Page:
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A History of Food in 100 Recipes
A History of Food in 100 Recipes
by William Sitwell
Edition: Hardcover
Price: £16.00

6 of 8 people found the following review helpful
5.0 out of 5 stars A tour de force history of cooking., 20 April 2012
Food writer William Sitwell, editor of Waitrose Kitchen magazine has written this book; I assume the inspiration was the British Museum's excellent History of the world in 1000 objects radio series and book.

Whilst there are 100 recipes in the book, it isn't really a recipe book as such. It's more a chronological meander through the history of cooking, starting with bread in ancient Egypt and ending with a simple recipe for stewed rhubarb using protected designation of origin forced fruit from the rhubarb triangle in Yorkshire.

None of the recipes are by Sitwell - sources range from the walls of an Egyptian tomb to an iphone app; the level of detail in recipe reflects the source. Each recipe is accompanied by a few pages discussing the source, and how the dish reflects a change in the way that we, as human beings, eat. So, for example, the recipe for a souffle discusses the career of Antoine Beauvilliers, the first restaurateur to offer his guests a choice of dishes from a menu, and who wrote L'Art du Cuisinier in 1816. Incidentally, it seems as though Antoine had some difficulties with his souffles, as there is apparently much discussion in the book about getting them to the table quickly, before they collapse.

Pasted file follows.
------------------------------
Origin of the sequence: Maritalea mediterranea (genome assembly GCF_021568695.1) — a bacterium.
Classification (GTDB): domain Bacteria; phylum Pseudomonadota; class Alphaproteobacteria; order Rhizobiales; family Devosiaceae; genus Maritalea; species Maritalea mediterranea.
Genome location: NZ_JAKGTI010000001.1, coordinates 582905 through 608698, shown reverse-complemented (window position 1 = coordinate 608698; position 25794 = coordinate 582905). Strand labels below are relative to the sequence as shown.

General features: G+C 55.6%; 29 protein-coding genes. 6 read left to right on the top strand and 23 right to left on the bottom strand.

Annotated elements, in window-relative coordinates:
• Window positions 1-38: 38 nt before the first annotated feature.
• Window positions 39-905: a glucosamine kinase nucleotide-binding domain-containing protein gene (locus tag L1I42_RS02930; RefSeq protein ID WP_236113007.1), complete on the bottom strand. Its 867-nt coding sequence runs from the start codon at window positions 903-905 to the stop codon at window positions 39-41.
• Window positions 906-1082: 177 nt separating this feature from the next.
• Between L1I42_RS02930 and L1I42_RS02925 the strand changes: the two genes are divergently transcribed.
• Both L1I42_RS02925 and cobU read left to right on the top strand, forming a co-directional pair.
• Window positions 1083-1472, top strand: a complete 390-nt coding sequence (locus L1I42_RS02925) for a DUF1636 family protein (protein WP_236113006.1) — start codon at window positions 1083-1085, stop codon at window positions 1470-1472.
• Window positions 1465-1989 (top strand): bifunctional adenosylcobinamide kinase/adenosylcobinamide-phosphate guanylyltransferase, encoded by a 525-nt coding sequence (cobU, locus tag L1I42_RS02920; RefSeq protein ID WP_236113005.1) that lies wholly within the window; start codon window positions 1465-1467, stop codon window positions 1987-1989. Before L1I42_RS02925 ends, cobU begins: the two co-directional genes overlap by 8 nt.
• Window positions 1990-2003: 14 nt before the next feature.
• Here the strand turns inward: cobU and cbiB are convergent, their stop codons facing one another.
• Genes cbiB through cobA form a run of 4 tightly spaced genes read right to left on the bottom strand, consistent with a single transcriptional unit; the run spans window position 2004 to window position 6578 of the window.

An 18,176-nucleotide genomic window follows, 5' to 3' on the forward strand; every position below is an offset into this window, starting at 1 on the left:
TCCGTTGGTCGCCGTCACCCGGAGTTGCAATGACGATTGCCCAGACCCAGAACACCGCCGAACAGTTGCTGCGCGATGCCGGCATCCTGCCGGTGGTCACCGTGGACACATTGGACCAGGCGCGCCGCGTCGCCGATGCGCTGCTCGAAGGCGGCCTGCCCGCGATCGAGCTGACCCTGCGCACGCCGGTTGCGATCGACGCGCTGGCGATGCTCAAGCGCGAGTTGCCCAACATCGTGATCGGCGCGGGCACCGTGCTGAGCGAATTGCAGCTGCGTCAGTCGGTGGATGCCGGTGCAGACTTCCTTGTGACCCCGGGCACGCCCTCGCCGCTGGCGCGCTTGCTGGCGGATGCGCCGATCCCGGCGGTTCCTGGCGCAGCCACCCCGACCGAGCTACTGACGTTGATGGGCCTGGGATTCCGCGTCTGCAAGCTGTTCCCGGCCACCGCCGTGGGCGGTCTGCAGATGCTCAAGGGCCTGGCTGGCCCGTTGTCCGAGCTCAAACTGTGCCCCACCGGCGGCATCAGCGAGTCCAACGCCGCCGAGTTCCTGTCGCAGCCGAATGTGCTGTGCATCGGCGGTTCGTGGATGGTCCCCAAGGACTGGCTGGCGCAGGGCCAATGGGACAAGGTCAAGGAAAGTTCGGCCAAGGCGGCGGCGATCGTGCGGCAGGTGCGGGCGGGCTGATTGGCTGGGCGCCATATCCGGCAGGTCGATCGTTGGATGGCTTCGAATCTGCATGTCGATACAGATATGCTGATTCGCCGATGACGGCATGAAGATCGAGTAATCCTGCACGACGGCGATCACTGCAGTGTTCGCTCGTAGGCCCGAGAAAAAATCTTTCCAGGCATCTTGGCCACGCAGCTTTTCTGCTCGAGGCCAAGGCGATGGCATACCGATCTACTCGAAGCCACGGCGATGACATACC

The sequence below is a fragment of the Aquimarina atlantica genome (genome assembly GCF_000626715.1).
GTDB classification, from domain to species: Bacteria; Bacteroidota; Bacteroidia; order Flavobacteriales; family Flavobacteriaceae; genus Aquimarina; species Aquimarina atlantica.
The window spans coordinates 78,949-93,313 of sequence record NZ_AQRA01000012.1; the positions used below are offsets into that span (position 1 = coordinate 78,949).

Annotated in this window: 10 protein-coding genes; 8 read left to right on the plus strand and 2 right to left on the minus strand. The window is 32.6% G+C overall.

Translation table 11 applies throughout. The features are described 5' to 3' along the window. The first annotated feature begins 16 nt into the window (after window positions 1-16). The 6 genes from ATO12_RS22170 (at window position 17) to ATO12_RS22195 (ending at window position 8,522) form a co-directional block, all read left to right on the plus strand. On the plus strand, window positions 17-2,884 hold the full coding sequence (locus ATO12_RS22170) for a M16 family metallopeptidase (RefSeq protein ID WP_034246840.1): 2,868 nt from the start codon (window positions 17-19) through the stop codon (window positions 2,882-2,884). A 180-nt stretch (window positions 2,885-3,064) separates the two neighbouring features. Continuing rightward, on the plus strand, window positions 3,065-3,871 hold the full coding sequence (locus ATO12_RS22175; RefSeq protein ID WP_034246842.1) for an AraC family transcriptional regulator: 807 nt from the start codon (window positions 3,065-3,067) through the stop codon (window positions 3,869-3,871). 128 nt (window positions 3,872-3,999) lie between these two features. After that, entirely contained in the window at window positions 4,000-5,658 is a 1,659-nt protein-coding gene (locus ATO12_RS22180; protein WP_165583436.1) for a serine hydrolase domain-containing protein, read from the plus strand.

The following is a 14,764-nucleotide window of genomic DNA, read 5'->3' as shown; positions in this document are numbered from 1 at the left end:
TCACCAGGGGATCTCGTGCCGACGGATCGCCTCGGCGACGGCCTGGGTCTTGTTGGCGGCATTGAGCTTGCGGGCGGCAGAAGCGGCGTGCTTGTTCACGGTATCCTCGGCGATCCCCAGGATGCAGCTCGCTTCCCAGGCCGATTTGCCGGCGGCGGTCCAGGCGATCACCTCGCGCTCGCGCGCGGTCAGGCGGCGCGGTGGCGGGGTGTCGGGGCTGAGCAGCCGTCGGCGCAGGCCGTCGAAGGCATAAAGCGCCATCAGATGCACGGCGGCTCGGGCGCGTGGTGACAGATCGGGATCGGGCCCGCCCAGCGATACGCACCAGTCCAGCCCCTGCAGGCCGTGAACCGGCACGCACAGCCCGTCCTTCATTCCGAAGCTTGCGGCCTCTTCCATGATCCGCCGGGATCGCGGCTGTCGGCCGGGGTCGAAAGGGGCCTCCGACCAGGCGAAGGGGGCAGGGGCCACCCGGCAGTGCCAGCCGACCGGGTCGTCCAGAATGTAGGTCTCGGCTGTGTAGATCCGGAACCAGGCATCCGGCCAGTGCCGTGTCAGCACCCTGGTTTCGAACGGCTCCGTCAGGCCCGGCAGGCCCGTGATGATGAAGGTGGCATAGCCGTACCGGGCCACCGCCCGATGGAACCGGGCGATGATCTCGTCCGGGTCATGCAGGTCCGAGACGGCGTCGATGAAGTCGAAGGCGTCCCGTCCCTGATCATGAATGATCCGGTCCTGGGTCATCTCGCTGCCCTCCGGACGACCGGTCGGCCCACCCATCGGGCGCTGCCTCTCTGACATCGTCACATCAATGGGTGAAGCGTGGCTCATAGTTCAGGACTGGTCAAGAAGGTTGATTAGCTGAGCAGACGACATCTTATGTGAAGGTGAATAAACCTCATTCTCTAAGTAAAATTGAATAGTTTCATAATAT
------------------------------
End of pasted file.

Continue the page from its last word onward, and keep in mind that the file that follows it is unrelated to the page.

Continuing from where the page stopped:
The thing this book reminds me most of is Google. Not in a "do no evil" kind of way, nor in a "if you don't know the answer, Google will be able to tell you" kind of way, but in a "it's amazingly simple to get sidetracked" kind of way. The book is liberally cross referenced, so that, for example, you start with a recipe for apple pie, then follow a reference to turkey, and from there to hot chocolate, and so on. It's a real delight; I particularly found the early chapters fascinating, although I have to admit that I have limited interest in Virgil's recipe for roasting a goat.